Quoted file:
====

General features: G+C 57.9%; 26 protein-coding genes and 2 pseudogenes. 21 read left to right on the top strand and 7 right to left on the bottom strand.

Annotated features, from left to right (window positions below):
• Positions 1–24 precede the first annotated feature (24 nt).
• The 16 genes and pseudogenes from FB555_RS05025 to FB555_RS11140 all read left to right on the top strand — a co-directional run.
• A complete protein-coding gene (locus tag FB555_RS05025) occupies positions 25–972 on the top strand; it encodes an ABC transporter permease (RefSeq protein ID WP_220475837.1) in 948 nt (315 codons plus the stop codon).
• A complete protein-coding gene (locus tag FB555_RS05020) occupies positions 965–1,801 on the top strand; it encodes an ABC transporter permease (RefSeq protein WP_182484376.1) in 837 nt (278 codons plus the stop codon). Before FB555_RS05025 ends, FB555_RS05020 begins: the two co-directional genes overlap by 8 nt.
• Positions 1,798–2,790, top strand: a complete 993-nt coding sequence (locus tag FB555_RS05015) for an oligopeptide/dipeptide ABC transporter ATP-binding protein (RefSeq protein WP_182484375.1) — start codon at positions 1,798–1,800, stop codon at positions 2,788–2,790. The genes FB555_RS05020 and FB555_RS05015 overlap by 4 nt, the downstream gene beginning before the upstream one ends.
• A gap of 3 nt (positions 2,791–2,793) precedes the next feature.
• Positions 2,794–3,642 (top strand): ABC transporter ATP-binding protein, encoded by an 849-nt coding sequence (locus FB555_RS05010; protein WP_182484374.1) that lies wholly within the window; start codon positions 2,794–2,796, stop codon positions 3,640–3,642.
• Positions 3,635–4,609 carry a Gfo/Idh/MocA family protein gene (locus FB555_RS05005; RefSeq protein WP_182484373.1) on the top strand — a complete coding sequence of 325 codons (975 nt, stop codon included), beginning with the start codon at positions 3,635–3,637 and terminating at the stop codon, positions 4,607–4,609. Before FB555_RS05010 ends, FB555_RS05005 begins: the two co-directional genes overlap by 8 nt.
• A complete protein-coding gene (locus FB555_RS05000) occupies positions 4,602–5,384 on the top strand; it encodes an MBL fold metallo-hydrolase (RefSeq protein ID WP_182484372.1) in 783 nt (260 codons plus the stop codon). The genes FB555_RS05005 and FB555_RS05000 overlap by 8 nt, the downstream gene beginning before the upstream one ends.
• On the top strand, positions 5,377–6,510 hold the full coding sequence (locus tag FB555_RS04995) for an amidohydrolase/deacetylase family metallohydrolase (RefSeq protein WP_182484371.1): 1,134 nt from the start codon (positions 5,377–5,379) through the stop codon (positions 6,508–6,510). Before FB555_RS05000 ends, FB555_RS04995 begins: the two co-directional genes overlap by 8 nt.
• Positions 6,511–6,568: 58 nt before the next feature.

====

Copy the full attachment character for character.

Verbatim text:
General features: G+C 57.9%; 26 protein-coding genes and 2 pseudogenes. 21 read left to right on the top strand and 7 right to left on the bottom strand.

Annotated features, from left to right (window positions below):
• Positions 1–24 precede the first annotated feature (24 nt).
• The 16 genes and pseudogenes from FB555_RS05025 to FB555_RS11140 all read left to right on the top strand — a co-directional run.
• A complete protein-coding gene (locus tag FB555_RS05025) occupies positions 25–972 on the top strand; it encodes an ABC transporter permease (RefSeq protein ID WP_220475837.1) in 948 nt (315 codons plus the stop codon).
• A complete protein-coding gene (locus tag FB555_RS05020) occupies positions 965–1,801 on the top strand; it encodes an ABC transporter permease (RefSeq protein WP_182484376.1) in 837 nt (278 codons plus the stop codon). Before FB555_RS05025 ends, FB555_RS05020 begins: the two co-directional genes overlap by 8 nt.
• Positions 1,798–2,790, top strand: a complete 993-nt coding sequence (locus tag FB555_RS05015) for an oligopeptide/dipeptide ABC transporter ATP-binding protein (RefSeq protein WP_182484375.1) — start codon at positions 1,798–1,800, stop codon at positions 2,788–2,790. The genes FB555_RS05020 and FB555_RS05015 overlap by 4 nt, the downstream gene beginning before the upstream one ends.
• A gap of 3 nt (positions 2,791–2,793) precedes the next feature.
• Positions 2,794–3,642 (top strand): ABC transporter ATP-binding protein, encoded by an 849-nt coding sequence (locus FB555_RS05010; protein WP_182484374.1) that lies wholly within the window; start codon positions 2,794–2,796, stop codon positions 3,640–3,642.
• Positions 3,635–4,609 carry a Gfo/Idh/MocA family protein gene (locus FB555_RS05005; RefSeq protein WP_182484373.1) on the top strand — a complete coding sequence of 325 codons (975 nt, stop codon included), beginning with the start codon at positions 3,635–3,637 and terminating at the stop codon, positions 4,607–4,609. Before FB555_RS05010 ends, FB555_RS05005 begins: the two co-directional genes overlap by 8 nt.
• A complete protein-coding gene (locus FB555_RS05000) occupies positions 4,602–5,384 on the top strand; it encodes an MBL fold metallo-hydrolase (RefSeq protein ID WP_182484372.1) in 783 nt (260 codons plus the stop codon). The genes FB555_RS05005 and FB555_RS05000 overlap by 8 nt, the downstream gene beginning before the upstream one ends.
• On the top strand, positions 5,377–6,510 hold the full coding sequence (locus tag FB555_RS04995) for an amidohydrolase/deacetylase family metallohydrolase (RefSeq protein WP_182484371.1): 1,134 nt from the start codon (positions 5,377–5,379) through the stop codon (positions 6,508–6,510). Before FB555_RS05000 ends, FB555_RS04995 begins: the two co-directional genes overlap by 8 nt.
• Positions 6,511–6,568: 58 nt before the next feature.